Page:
Category : Other Faiths

Rod Dreher–Face It, Parents of Faith: There Is No Peace in the midst of the current culture

I write in this space quite a bit about how conservative Christian parents (and others) are largely — and willfully — clueless about what’s going on in this post-Christian culture, and how they ought to be thinking about it and responding to it. When I talk to pastors, educators, and others about what they’re seeing on the ground, I find this view of mine affirmed with depressing regularity. We are in a terrible crisis, but insofar as far too many Christian parents think, it’s a crisis of a threat from Islam, or from liberal elites, or homosexuals, or any number of villains that are easy to identify. I don’t deny that all of these groups, and many others, do pose a challenge to the Christian faith, but by far the most important and neglected challenge is that posed by the widespread failure of parents and church communities to pass the faith on to their children.

This is not a problem you can address by voting, or by judicial rulings, or by restricting immigration, or by watching more Fox News. Nor is it a problem you can address by going to church on Sunday, dropping your kid off at youth group mid-week, and leaving it at that. Nor is it a problem you can address by simply affirming the correct set of propositions.

Over and over, I hear from pastors and Christian educators that the biggest obstacle to forming the hearts and minds of the community’s children in an authentically Christian way are parents. Parents who want to outsource the job to the school and the church, versus working in harmony with the school and the church to accomplish this mission. Parents who get mad at the school or the church for being demanding of their children (and of them). The plain fact, amply demonstrated by the sociology of religion, is this: there is no single factor more important in determining whether or not a child will keep the faith than the example set by parents.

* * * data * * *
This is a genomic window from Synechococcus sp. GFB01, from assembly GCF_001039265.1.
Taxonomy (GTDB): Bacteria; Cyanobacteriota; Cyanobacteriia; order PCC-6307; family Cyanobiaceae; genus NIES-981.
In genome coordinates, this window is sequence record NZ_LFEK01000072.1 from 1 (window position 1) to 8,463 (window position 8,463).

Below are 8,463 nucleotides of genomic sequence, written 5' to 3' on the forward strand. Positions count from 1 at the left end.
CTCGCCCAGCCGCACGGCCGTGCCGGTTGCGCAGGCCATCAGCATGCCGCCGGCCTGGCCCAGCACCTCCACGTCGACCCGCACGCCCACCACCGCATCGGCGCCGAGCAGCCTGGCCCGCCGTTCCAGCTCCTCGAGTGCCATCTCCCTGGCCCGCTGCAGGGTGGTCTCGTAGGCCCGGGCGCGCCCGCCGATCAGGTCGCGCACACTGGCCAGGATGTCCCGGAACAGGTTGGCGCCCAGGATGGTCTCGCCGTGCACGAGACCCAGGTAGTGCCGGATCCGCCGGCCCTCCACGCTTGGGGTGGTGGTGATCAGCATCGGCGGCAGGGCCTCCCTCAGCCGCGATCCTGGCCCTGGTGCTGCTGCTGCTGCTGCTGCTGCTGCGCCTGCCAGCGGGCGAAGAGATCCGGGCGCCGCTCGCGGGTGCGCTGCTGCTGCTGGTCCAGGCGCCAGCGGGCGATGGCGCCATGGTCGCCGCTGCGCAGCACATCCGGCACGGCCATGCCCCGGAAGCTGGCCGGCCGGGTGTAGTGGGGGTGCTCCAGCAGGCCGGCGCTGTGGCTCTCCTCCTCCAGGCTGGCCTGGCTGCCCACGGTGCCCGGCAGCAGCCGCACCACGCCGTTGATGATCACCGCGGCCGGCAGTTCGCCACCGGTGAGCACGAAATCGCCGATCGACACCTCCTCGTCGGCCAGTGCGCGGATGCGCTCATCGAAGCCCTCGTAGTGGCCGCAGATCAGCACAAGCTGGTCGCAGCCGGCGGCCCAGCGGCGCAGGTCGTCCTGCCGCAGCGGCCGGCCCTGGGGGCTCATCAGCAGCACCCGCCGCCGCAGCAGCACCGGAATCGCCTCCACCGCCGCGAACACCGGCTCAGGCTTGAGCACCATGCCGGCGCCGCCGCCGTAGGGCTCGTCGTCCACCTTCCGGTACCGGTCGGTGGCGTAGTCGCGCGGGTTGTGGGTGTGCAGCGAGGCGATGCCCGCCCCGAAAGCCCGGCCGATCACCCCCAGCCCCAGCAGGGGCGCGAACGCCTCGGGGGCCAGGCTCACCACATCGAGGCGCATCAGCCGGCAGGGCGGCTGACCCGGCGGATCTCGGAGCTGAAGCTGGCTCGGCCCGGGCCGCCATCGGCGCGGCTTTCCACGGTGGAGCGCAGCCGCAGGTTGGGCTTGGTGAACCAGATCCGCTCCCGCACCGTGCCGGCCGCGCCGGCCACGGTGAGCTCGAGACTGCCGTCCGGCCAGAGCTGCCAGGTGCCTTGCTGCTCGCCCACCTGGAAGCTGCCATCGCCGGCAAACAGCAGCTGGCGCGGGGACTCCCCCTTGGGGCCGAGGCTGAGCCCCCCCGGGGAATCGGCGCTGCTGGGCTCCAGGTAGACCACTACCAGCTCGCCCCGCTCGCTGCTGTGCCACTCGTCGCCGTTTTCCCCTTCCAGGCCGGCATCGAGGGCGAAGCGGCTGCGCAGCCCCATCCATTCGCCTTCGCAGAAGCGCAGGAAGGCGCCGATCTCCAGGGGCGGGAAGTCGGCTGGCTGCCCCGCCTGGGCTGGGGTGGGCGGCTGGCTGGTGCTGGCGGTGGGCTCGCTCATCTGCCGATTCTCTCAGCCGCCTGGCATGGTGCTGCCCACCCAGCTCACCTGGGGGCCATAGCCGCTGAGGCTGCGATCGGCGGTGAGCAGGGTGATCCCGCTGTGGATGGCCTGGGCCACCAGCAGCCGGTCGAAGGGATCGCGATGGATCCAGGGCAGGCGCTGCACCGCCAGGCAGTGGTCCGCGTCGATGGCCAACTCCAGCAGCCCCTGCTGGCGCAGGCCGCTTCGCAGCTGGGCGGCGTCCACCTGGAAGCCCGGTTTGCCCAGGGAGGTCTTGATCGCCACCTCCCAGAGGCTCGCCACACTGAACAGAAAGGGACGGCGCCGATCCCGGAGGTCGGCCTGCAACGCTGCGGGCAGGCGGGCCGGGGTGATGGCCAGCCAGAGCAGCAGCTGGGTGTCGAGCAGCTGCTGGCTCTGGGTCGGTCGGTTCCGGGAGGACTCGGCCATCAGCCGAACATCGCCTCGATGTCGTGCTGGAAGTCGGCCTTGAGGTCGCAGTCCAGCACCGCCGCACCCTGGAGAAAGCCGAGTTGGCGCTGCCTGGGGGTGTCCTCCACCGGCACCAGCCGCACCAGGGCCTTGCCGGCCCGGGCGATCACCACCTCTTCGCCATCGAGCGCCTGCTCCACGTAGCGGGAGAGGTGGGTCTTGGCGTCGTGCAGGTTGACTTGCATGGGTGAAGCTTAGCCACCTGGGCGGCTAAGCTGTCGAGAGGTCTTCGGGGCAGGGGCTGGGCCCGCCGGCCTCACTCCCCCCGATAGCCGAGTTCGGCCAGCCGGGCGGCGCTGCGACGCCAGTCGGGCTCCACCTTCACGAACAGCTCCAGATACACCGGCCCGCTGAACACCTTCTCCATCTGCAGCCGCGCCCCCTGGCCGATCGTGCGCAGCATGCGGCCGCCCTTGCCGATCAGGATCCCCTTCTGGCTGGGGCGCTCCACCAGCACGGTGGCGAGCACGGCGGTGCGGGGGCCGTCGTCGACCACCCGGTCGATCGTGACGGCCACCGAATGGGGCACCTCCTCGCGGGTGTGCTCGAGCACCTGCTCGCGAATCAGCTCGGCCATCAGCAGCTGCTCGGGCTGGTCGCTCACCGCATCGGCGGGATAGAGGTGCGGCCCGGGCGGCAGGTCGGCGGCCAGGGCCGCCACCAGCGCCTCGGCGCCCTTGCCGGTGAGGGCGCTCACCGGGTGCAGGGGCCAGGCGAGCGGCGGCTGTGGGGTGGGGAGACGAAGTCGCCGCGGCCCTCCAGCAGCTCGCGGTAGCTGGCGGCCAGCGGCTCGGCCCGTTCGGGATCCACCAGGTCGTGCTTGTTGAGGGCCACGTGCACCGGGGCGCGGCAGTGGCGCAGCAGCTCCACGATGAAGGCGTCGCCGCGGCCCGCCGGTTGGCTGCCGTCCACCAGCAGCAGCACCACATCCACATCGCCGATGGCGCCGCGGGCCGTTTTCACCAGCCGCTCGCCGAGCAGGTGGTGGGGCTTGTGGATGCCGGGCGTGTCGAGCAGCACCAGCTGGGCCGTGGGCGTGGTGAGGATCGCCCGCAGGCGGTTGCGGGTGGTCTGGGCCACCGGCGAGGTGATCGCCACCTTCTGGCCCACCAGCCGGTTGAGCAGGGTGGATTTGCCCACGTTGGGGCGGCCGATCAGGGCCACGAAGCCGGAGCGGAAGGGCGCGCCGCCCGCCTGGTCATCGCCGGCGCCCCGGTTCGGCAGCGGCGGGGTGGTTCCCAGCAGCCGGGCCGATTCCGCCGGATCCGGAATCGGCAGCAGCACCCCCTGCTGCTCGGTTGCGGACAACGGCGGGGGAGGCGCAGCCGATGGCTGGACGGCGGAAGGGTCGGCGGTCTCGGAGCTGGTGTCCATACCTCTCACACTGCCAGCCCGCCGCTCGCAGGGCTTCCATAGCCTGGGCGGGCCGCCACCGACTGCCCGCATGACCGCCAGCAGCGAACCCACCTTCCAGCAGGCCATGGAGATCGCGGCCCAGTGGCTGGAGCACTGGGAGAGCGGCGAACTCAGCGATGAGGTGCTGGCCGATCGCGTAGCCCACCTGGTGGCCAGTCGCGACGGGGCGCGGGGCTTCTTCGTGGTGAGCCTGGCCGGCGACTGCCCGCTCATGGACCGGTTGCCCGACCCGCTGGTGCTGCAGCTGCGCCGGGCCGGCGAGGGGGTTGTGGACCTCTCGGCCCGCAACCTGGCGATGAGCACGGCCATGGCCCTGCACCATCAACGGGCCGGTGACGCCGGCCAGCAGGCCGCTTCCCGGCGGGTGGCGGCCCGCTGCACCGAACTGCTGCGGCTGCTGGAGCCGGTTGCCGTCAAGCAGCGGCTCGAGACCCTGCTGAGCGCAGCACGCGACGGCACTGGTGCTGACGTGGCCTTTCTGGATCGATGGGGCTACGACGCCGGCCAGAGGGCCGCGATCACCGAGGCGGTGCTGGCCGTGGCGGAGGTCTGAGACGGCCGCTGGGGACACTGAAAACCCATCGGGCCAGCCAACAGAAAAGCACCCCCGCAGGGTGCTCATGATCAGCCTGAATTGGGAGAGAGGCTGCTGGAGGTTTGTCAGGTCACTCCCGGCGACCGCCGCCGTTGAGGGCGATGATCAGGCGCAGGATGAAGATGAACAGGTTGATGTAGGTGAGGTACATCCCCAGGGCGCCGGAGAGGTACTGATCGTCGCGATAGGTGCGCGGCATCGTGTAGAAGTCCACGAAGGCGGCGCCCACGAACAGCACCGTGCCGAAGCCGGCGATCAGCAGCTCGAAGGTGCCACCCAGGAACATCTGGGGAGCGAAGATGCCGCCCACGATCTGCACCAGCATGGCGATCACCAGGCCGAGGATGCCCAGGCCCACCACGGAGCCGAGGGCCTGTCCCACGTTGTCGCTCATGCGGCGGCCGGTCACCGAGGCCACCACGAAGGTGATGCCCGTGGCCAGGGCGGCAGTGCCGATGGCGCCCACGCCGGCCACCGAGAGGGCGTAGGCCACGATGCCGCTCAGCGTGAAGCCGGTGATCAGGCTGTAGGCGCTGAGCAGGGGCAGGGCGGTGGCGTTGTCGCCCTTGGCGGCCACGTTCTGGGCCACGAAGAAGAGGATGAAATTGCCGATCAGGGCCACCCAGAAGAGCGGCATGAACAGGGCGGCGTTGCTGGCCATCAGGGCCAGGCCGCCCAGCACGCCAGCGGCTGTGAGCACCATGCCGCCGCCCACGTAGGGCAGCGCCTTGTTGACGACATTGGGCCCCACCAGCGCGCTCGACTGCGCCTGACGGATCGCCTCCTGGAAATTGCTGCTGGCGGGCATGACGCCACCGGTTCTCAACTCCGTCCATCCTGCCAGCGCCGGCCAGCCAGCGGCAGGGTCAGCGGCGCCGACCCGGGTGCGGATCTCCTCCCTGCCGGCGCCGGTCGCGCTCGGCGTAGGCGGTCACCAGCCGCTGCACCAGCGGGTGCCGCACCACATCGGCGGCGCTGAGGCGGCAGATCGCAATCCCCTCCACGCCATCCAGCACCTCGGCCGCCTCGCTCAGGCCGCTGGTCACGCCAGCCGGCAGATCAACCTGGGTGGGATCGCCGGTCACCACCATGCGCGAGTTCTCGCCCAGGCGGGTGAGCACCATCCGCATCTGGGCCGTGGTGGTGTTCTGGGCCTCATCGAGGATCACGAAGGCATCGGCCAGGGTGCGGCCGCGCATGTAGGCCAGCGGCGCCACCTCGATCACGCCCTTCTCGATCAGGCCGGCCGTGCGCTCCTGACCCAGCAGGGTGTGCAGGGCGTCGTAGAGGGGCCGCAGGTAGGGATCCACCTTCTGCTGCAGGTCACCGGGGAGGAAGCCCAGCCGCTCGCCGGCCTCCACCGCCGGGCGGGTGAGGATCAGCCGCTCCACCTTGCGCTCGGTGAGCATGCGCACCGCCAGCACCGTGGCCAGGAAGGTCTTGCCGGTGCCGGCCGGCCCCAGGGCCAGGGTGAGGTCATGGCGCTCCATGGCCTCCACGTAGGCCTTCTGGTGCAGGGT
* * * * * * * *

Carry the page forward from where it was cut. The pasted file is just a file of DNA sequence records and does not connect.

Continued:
Read it all (emphasis his).

Posted in * Culture-Watch, Children, Marriage & Family, Secularism, Seminary / Theological Education

(NYT) Branding Ritual Scarred Women in Secret Circle

Last March, five women gathered in a home near here to enter a secret sisterhood they were told was created to empower women.

To gain admission, they were required to give their recruiter — or “master,” as she was called — naked photographs or other compromising material and were warned that such “collateral” might be publicly released if the group’s existence were disclosed.

The women, in their 30s and 40s, belonged to a self-help organization called Nxivm, which is based in Albany and has chapters across the country, Canada and Mexico.

Sarah Edmondson, one of the participants, said she had been told she would get a small tattoo as part of the initiation. But she was not prepared for what came next.

Read it all (and please note the headline above is from the NYT print edition).

Posted in * Culture-Watch, America/U.S.A., Health & Medicine, Other Faiths, Psychology, Religion & Culture, Women

(Economist Erasmus Blog) A Turkish writer’s detention sends a sombre message about Islam

Not long ago, Turkey and Malaysia were often bracketed together as countries that inspired optimism about the Muslim world. In both lands, Islam is the most popular religion. In both, democracy has been vigorously if imperfectly practised. And both have enjoyed bursts of rapid, extrovert economic growth.

In their early days in office, people in Turkey’s ruling Justice and Development (AK) party always found plenty of friends in Malaysia: allies who shared their belief that governance with a pious Muslim flavour was compatible with modernising, business-friendly policies and a broadly pro-Western orientation.